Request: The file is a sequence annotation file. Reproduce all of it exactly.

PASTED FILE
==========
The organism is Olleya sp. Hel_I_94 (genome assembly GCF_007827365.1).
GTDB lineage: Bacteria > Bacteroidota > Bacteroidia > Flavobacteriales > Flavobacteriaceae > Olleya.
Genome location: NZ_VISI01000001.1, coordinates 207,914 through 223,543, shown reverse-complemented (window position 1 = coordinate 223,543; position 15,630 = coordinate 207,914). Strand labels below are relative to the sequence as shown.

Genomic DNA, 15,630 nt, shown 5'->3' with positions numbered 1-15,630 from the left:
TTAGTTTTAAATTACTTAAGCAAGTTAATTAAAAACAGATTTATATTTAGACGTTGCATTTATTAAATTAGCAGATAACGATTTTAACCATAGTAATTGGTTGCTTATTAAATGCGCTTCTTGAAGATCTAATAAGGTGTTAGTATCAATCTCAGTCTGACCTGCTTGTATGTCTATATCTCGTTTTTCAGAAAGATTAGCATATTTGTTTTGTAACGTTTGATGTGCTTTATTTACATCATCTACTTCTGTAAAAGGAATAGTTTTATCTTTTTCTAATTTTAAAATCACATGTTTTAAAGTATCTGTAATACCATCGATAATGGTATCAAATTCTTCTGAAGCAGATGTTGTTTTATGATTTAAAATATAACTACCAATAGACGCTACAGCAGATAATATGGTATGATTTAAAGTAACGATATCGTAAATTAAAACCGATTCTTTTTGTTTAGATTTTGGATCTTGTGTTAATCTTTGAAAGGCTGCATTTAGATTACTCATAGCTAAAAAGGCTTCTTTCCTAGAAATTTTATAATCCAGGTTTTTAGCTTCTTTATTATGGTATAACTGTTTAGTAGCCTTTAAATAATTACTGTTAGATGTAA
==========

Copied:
The organism is Olleya sp. Hel_I_94 (genome assembly GCF_007827365.1).
GTDB lineage: Bacteria > Bacteroidota > Bacteroidia > Flavobacteriales > Flavobacteriaceae > Olleya.
Genome location: NZ_VISI01000001.1, coordinates 207,914 through 223,543, shown reverse-complemented (window position 1 = coordinate 223,543; position 15,630 = coordinate 207,914). Strand labels below are relative to the sequence as shown.

Genomic DNA, 15,630 nt, shown 5'->3' with positions numbered 1-15,630 from the left:
TTAGTTTTAAATTACTTAAGCAAGTTAATTAAAAACAGATTTATATTTAGACGTTGCATTTATTAAATTAGCAGATAACGATTTTAACCATAGTAATTGGTTGCTTATTAAATGCGCTTCTTGAAGATCTAATAAGGTGTTAGTATCAATCTCAGTCTGACCTGCTTGTATGTCTATATCTCGTTTTTCAGAAAGATTAGCATATTTGTTTTGTAACGTTTGATGTGCTTTATTTACATCATCTACTTCTGTAAAAGGAATAGTTTTATCTTTTTCTAATTTTAAAATCACATGTTTTAAAGTATCTGTAATACCATCGATAATGGTATCAAATTCTTCTGAAGCAGATGTTGTTTTATGATTTAAAATATAACTACCAATAGACGCTACAGCAGATAATATGGTATGATTTAAAGTAACGATATCGTAAATTAAAACCGATTCTTTTTGTTTAGATTTTGGATCTTGTGTTAATCTTTGAAAGGCTGCATTTAGATTACTCATAGCTAAAAAGGCTTCTTTCCTAGAAATTTTATAATCCAGGTTTTTAGCTTCTTTATTATGGTATAACTGTTTAGTAGCCTTTAAATAATTACTGTTAGATGTAA